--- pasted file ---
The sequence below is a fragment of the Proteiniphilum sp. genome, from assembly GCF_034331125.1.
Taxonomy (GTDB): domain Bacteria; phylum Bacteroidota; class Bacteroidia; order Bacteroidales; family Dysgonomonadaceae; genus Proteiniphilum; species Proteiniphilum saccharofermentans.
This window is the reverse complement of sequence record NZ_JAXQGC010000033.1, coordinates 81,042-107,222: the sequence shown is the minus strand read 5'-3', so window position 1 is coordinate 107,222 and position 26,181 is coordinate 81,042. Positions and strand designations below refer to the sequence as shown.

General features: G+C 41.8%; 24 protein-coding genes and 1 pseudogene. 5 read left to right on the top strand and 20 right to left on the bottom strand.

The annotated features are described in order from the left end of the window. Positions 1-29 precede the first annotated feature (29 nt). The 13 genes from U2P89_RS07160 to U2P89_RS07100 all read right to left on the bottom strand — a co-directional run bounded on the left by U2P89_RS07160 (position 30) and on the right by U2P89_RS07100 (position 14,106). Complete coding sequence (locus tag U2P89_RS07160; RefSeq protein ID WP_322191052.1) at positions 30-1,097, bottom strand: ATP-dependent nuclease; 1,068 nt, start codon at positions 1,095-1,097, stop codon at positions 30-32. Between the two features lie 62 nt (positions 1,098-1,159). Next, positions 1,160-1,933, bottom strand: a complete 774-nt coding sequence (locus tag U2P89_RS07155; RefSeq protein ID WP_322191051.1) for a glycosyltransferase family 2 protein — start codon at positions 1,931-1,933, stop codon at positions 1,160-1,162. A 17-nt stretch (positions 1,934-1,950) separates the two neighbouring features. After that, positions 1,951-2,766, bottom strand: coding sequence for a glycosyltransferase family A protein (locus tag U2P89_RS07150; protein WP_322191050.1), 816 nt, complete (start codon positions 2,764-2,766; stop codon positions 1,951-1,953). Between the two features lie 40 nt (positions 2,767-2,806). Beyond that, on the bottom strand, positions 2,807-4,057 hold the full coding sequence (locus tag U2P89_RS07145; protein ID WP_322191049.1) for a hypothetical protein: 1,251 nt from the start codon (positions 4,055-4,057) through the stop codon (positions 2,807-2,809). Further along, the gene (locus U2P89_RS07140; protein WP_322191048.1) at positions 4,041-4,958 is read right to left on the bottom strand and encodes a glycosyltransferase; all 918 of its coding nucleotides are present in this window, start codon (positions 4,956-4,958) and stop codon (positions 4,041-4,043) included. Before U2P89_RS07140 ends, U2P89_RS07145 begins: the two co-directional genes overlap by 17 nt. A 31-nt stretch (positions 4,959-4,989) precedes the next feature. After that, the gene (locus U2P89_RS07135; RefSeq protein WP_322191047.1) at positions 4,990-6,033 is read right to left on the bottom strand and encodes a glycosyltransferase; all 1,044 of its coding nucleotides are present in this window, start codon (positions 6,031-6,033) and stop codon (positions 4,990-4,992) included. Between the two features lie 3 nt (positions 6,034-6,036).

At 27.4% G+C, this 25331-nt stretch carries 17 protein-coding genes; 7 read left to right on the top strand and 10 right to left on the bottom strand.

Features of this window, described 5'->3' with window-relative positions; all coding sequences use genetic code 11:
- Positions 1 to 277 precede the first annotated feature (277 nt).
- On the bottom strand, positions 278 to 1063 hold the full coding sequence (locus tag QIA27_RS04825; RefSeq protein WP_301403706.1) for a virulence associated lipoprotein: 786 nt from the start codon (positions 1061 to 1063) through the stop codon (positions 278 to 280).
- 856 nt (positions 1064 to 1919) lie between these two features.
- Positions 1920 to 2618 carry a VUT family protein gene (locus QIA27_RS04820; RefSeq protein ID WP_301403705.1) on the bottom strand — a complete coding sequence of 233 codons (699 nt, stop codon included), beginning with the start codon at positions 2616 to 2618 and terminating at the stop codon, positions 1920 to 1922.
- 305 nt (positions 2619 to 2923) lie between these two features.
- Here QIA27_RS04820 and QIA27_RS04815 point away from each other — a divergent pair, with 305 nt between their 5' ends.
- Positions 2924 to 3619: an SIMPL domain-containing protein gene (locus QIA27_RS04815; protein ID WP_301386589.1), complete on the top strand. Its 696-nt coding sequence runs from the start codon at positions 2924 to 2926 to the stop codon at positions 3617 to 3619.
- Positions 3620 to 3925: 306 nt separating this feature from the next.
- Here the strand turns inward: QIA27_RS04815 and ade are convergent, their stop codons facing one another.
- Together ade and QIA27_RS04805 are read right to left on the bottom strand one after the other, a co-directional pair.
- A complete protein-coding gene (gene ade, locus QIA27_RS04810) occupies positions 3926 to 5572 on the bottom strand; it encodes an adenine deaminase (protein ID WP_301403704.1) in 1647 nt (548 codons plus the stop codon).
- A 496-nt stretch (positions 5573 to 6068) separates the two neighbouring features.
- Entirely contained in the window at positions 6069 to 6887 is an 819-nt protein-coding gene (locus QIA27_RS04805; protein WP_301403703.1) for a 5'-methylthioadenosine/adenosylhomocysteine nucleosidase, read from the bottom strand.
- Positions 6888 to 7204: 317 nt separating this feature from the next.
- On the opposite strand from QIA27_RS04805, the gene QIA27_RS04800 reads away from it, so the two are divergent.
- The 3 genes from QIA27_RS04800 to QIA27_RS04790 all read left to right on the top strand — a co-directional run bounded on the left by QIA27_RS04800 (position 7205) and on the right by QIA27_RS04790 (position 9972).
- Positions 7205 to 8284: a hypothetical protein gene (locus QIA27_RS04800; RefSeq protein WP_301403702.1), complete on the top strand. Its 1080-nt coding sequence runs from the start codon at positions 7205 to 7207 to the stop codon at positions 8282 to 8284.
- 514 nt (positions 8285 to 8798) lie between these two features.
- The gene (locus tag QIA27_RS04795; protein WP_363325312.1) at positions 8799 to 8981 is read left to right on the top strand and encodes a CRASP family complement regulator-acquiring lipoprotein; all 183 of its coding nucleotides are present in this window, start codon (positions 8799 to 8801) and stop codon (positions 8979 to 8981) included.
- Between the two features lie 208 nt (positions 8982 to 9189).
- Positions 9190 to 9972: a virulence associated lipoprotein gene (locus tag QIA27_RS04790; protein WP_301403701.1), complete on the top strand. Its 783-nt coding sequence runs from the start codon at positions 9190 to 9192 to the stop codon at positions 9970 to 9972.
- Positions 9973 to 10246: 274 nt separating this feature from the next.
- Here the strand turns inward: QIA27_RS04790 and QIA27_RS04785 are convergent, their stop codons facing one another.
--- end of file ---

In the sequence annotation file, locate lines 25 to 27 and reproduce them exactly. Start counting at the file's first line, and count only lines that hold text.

- 514 nt (positions 8285 to 8798) lie between these two features.
- The gene (locus tag QIA27_RS04795; protein WP_363325312.1) at positions 8799 to 8981 is read left to right on the top strand and encodes a CRASP family complement regulator-acquiring lipoprotein; all 183 of its coding nucleotides are present in this window, start codon (positions 8799 to 8801) and stop codon (positions 8979 to 8981) included.
- Between the two features lie 208 nt (positions 8982 to 9189).